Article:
Words (and a diagram) of wisdom.
Words (and a diagram) of wisdom.
(© Rae Bradley)
"Pleasant, Gamesome, Passing Courteous" -- William Shakespeare, The Taming of the Shrew

It has only been six weeks into the semester and I have learned a great deal in my Combat for Actors class thus far. Not only do I know how to throw a fake punch now (having taken karate in the past puts all these new skills into perspective—i.e.: Don't hit your scene partner!), but I have also gained some general rules to follow in life. Most of these are lessons I have already acquired through the years, but these five have particularly made an impact on my everyday life—as well as on my midterm scene as Kate from Taming of the Shrew.

Life Lesson #5: Sell, Sell, Sell.
The ability of making something look good even when it doesn't look great is a tremendous skill. Even if a punch doesn't look great, if you sell the impact, the action is sold. I hear a lot about plays that are not-so-well-written, but under certain circumstances, they can be transformed into remarkable productions. Being able to sell a scene evokes a kind of confidence unlike any other. Knowing that you've hit the mark, or brought an audience to tears or to their knees with laughter, is like a hit of caffeine or adrenaline into your system. However, it doesn't work in reverse: a wonderful play that isn't well-produced will not have good reception—same with a punch. A great punch that isn't sold is, well… Like my professor says, "A punch without a knap (the sound that sells an attack) is like a day without sunshine."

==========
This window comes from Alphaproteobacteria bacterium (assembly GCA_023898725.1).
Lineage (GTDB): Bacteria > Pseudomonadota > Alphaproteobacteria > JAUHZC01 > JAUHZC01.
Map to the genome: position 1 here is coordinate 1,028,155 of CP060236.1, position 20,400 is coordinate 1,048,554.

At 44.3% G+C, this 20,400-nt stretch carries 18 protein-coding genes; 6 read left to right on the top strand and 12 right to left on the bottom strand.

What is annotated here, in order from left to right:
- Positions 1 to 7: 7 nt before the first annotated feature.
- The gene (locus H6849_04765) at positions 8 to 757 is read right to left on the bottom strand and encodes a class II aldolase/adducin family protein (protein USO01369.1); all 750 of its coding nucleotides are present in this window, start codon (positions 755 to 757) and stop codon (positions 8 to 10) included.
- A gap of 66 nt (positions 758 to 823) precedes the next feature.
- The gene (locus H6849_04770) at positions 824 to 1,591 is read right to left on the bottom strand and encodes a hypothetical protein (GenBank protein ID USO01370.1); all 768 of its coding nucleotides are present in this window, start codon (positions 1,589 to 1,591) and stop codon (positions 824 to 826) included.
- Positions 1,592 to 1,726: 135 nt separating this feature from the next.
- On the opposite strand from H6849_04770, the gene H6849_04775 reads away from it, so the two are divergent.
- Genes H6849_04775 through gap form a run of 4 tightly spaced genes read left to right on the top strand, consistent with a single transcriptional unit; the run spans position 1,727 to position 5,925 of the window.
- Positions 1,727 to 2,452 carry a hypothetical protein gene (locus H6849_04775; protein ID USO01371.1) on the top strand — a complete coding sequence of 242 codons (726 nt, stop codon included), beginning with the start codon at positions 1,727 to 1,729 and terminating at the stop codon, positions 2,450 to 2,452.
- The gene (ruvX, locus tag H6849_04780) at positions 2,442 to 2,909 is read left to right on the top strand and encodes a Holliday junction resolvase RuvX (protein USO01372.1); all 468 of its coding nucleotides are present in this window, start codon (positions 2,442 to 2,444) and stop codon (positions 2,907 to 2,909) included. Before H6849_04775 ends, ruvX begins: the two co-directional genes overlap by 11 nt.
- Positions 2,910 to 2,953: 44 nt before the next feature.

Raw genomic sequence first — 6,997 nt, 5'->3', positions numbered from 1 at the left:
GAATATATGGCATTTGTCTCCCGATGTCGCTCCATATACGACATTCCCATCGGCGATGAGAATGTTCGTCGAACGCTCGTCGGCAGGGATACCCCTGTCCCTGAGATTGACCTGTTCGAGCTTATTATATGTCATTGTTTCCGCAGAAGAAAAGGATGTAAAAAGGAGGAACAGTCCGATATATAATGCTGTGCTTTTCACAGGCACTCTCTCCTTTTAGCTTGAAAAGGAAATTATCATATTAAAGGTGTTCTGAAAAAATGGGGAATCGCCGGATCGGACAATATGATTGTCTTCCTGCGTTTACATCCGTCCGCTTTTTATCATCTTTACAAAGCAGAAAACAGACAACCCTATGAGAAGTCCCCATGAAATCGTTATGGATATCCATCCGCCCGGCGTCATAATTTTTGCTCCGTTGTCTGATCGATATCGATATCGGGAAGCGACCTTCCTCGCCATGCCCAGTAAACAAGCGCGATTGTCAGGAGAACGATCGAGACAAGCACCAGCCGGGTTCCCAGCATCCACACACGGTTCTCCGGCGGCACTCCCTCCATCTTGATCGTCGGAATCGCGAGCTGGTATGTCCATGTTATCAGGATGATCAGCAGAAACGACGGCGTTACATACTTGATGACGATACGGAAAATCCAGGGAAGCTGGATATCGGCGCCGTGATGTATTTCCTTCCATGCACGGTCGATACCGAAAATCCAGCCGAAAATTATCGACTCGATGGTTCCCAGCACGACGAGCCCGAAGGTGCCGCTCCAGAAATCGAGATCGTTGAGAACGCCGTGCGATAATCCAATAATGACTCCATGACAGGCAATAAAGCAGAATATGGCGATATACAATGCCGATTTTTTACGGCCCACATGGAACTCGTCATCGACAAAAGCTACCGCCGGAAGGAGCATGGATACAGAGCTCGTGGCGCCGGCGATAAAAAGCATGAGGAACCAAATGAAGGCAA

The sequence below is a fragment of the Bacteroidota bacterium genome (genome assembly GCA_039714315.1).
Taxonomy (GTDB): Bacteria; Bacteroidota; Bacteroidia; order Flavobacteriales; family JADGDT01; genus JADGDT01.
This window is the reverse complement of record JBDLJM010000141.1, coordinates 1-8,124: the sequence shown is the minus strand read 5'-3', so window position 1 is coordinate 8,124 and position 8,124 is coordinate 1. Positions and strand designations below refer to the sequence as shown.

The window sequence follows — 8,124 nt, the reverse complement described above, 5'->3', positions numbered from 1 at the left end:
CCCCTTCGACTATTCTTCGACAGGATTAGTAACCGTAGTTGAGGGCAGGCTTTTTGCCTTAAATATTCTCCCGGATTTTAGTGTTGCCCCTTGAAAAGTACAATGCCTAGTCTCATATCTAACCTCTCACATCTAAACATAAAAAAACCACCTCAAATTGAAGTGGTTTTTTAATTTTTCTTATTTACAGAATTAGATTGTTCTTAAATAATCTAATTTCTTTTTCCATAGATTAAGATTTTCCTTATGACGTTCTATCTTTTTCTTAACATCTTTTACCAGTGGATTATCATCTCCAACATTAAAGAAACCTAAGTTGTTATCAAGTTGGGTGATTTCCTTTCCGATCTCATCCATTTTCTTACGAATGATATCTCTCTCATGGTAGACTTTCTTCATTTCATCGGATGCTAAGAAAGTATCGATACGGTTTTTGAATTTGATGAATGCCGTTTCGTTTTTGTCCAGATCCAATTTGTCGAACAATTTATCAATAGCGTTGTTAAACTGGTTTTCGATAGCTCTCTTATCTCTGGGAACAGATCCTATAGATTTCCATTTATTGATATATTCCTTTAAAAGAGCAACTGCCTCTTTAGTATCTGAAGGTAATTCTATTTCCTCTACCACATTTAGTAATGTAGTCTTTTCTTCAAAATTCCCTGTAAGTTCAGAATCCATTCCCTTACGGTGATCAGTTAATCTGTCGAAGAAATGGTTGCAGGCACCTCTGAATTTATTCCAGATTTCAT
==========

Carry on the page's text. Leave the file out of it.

Life Lesson #4: Look At Your Target.
Combat has taught me the value of aim. I've done sports before, but kicking a soccer ball into a net never really had much meaning to me until now. It's not so much about the net—it's about the target or the goal. (Maybe I'm just not a sports person, haha.) Combat class has trained me to recognize: if I don't aim correctly… I will hurt my partner—which is NOT good. Over the last few years, I've come to realize that, without a goal to keep my eyes on, I'm lost. Going through life without a clear destination in mind doesn't work for me. Aiming has taught me that much. (That, and if you miss, you'll kick your partner in the crotch…)

Life Lesson #3: Pay. Attention.
I have this nasty habit of not getting enough sleep. Last year, my first at Temple, I pulled at least ten all-nighters over the course of the semester. Never again. If there's one thing I learned from an 8am Combat class, it's this: PAY ATTENTION. I forgot this tidbit in my Karate class the other day and I paid for it dearly by getting hit in the head. (Don't worry, it's all good!) Unfortunately, sleep is a luxury most of us in this profession do not have, but catching a snooze whenever you can is vital. When you don't get enough sleep, your reaction time slows—and you should always be aware of your surroundings. I still don't get as much sleep as I should, but it is more than last year, and just enough to get me through my day.

Life Lesson #2: Remember… Hospital vs. No Hospital.
Sometimes we get so wrapped up in school, jobs, life, we forget the simple things. Silly things. Stupid things. Essentially, what this boils down to is common sense: Watch where you walk, so you don't trip or slip on anything… look above you, so you know what's there in case anything falls… and always tuck your thumbs in if you're slapping or punching someone, so you don't break your thumbs!

Life Lesson #1: Trust.
If you don't trust your partner, you're bound to get hurt. You have to commit fully to a decision and push on with it. If you second guess your partner or yourself, you can not only hurt yourself, but your partner. You have to believe that if you fall, they will catch you… or at least, try and break your fall. Oh, yeah—this applies to jumping on your partner's back, too. That's definitely what I just described… :)